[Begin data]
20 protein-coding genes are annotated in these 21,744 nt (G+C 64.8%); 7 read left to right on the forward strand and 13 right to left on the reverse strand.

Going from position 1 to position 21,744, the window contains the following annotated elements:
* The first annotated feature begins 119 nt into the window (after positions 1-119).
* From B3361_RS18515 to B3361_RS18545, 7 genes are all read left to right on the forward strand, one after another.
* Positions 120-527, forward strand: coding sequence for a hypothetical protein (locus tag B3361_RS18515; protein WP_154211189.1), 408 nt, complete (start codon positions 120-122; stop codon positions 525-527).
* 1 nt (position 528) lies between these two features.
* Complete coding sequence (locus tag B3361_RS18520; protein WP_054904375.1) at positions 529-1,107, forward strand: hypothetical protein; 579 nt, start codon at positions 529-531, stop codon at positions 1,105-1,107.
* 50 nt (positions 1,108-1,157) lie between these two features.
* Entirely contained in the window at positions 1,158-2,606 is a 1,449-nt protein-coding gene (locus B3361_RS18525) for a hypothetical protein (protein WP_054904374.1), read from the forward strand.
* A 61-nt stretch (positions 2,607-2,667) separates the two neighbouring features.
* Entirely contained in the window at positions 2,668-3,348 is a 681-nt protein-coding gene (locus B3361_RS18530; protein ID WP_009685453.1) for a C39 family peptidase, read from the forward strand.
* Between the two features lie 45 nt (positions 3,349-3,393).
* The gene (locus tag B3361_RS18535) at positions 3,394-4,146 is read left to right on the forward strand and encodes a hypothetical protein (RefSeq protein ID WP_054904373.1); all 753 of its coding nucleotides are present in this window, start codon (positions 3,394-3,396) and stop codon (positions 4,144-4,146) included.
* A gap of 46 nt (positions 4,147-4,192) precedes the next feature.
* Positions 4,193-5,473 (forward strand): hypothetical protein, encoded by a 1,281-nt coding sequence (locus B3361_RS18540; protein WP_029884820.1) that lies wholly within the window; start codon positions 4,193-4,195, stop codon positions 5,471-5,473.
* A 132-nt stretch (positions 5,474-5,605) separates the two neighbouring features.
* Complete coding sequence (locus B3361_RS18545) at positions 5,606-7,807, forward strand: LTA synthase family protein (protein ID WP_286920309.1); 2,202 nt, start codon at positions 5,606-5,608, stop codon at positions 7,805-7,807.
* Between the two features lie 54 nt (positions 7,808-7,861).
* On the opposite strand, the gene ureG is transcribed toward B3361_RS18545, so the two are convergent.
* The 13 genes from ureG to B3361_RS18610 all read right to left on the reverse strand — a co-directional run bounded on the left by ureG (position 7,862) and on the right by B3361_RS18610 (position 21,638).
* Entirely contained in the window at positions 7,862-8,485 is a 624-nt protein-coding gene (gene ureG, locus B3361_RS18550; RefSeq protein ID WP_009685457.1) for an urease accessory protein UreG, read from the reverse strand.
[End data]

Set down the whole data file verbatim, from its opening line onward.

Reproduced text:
20 protein-coding genes are annotated in these 21,744 nt (G+C 64.8%); 7 read left to right on the forward strand and 13 right to left on the reverse strand.

Going from position 1 to position 21,744, the window contains the following annotated elements:
* The first annotated feature begins 119 nt into the window (after positions 1-119).
* From B3361_RS18515 to B3361_RS18545, 7 genes are all read left to right on the forward strand, one after another.
* Positions 120-527, forward strand: coding sequence for a hypothetical protein (locus tag B3361_RS18515; protein WP_154211189.1), 408 nt, complete (start codon positions 120-122; stop codon positions 525-527).
* 1 nt (position 528) lies between these two features.
* Complete coding sequence (locus tag B3361_RS18520; protein WP_054904375.1) at positions 529-1,107, forward strand: hypothetical protein; 579 nt, start codon at positions 529-531, stop codon at positions 1,105-1,107.
* 50 nt (positions 1,108-1,157) lie between these two features.
* Entirely contained in the window at positions 1,158-2,606 is a 1,449-nt protein-coding gene (locus B3361_RS18525) for a hypothetical protein (protein WP_054904374.1), read from the forward strand.
* A 61-nt stretch (positions 2,607-2,667) separates the two neighbouring features.
* Entirely contained in the window at positions 2,668-3,348 is a 681-nt protein-coding gene (locus B3361_RS18530; protein ID WP_009685453.1) for a C39 family peptidase, read from the forward strand.
* Between the two features lie 45 nt (positions 3,349-3,393).
* The gene (locus tag B3361_RS18535) at positions 3,394-4,146 is read left to right on the forward strand and encodes a hypothetical protein (RefSeq protein ID WP_054904373.1); all 753 of its coding nucleotides are present in this window, start codon (positions 3,394-3,396) and stop codon (positions 4,144-4,146) included.
* A gap of 46 nt (positions 4,147-4,192) precedes the next feature.
* Positions 4,193-5,473 (forward strand): hypothetical protein, encoded by a 1,281-nt coding sequence (locus B3361_RS18540; protein WP_029884820.1) that lies wholly within the window; start codon positions 4,193-4,195, stop codon positions 5,471-5,473.
* A 132-nt stretch (positions 5,474-5,605) separates the two neighbouring features.
* Complete coding sequence (locus B3361_RS18545) at positions 5,606-7,807, forward strand: LTA synthase family protein (protein ID WP_286920309.1); 2,202 nt, start codon at positions 5,606-5,608, stop codon at positions 7,805-7,807.
* Between the two features lie 54 nt (positions 7,808-7,861).
* On the opposite strand, the gene ureG is transcribed toward B3361_RS18545, so the two are convergent.
* The 13 genes from ureG to B3361_RS18610 all read right to left on the reverse strand — a co-directional run bounded on the left by ureG (position 7,862) and on the right by B3361_RS18610 (position 21,638).
* Entirely contained in the window at positions 7,862-8,485 is a 624-nt protein-coding gene (gene ureG, locus B3361_RS18550; RefSeq protein ID WP_009685457.1) for an urease accessory protein UreG, read from the reverse strand.